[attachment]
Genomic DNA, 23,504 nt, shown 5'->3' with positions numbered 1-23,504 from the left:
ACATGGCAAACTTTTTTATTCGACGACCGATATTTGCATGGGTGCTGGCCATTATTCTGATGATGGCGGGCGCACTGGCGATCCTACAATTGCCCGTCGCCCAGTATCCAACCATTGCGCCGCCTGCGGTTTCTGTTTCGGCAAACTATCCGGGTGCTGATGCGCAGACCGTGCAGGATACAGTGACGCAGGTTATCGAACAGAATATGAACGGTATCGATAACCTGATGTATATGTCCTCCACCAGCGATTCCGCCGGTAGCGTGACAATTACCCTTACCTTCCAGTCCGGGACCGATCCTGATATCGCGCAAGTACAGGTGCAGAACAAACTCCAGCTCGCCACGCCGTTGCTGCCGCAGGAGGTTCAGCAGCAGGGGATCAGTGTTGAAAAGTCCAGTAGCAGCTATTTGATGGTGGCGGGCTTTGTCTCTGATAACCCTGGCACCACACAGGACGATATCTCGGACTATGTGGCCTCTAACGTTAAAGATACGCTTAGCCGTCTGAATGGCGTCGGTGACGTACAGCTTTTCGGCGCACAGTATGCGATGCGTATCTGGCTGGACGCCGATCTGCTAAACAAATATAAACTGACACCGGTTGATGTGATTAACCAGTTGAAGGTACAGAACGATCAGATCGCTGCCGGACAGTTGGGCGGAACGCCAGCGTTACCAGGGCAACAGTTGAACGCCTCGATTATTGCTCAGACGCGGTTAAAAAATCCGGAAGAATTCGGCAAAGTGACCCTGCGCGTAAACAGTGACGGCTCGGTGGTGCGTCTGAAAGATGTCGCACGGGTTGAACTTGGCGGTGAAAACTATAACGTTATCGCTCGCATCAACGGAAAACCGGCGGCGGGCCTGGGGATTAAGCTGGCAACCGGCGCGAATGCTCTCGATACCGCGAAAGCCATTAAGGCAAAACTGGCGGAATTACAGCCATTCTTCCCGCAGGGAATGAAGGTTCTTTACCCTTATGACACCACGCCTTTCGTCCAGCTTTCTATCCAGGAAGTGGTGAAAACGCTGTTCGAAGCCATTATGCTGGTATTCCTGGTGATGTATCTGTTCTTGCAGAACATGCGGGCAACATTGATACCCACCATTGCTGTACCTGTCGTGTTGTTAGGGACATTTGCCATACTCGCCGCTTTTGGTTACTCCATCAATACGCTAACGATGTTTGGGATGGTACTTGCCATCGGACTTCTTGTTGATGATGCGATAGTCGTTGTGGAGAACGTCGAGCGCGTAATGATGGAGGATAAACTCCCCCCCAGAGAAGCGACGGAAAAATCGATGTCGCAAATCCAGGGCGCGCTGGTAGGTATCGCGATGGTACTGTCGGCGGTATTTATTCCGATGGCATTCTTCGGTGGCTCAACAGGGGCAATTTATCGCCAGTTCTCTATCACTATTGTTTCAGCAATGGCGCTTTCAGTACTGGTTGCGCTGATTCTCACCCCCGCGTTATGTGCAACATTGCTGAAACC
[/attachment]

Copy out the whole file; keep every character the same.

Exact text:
Genomic DNA, 23,504 nt, shown 5'->3' with positions numbered 1-23,504 from the left:
ACATGGCAAACTTTTTTATTCGACGACCGATATTTGCATGGGTGCTGGCCATTATTCTGATGATGGCGGGCGCACTGGCGATCCTACAATTGCCCGTCGCCCAGTATCCAACCATTGCGCCGCCTGCGGTTTCTGTTTCGGCAAACTATCCGGGTGCTGATGCGCAGACCGTGCAGGATACAGTGACGCAGGTTATCGAACAGAATATGAACGGTATCGATAACCTGATGTATATGTCCTCCACCAGCGATTCCGCCGGTAGCGTGACAATTACCCTTACCTTCCAGTCCGGGACCGATCCTGATATCGCGCAAGTACAGGTGCAGAACAAACTCCAGCTCGCCACGCCGTTGCTGCCGCAGGAGGTTCAGCAGCAGGGGATCAGTGTTGAAAAGTCCAGTAGCAGCTATTTGATGGTGGCGGGCTTTGTCTCTGATAACCCTGGCACCACACAGGACGATATCTCGGACTATGTGGCCTCTAACGTTAAAGATACGCTTAGCCGTCTGAATGGCGTCGGTGACGTACAGCTTTTCGGCGCACAGTATGCGATGCGTATCTGGCTGGACGCCGATCTGCTAAACAAATATAAACTGACACCGGTTGATGTGATTAACCAGTTGAAGGTACAGAACGATCAGATCGCTGCCGGACAGTTGGGCGGAACGCCAGCGTTACCAGGGCAACAGTTGAACGCCTCGATTATTGCTCAGACGCGGTTAAAAAATCCGGAAGAATTCGGCAAAGTGACCCTGCGCGTAAACAGTGACGGCTCGGTGGTGCGTCTGAAAGATGTCGCACGGGTTGAACTTGGCGGTGAAAACTATAACGTTATCGCTCGCATCAACGGAAAACCGGCGGCGGGCCTGGGGATTAAGCTGGCAACCGGCGCGAATGCTCTCGATACCGCGAAAGCCATTAAGGCAAAACTGGCGGAATTACAGCCATTCTTCCCGCAGGGAATGAAGGTTCTTTACCCTTATGACACCACGCCTTTCGTCCAGCTTTCTATCCAGGAAGTGGTGAAAACGCTGTTCGAAGCCATTATGCTGGTATTCCTGGTGATGTATCTGTTCTTGCAGAACATGCGGGCAACATTGATACCCACCATTGCTGTACCTGTCGTGTTGTTAGGGACATTTGCCATACTCGCCGCTTTTGGTTACTCCATCAATACGCTAACGATGTTTGGGATGGTACTTGCCATCGGACTTCTTGTTGATGATGCGATAGTCGTTGTGGAGAACGTCGAGCGCGTAATGATGGAGGATAAACTCCCCCCCAGAGAAGCGACGGAAAAATCGATGTCGCAAATCCAGGGCGCGCTGGTAGGTATCGCGATGGTACTGTCGGCGGTATTTATTCCGATGGCATTCTTCGGTGGCTCAACAGGGGCAATTTATCGCCAGTTCTCTATCACTATTGTTTCAGCAATGGCGCTTTCAGTACTGGTTGCGCTGATTCTCACCCCCGCGTTATGTGCAACATTGCTGAAACC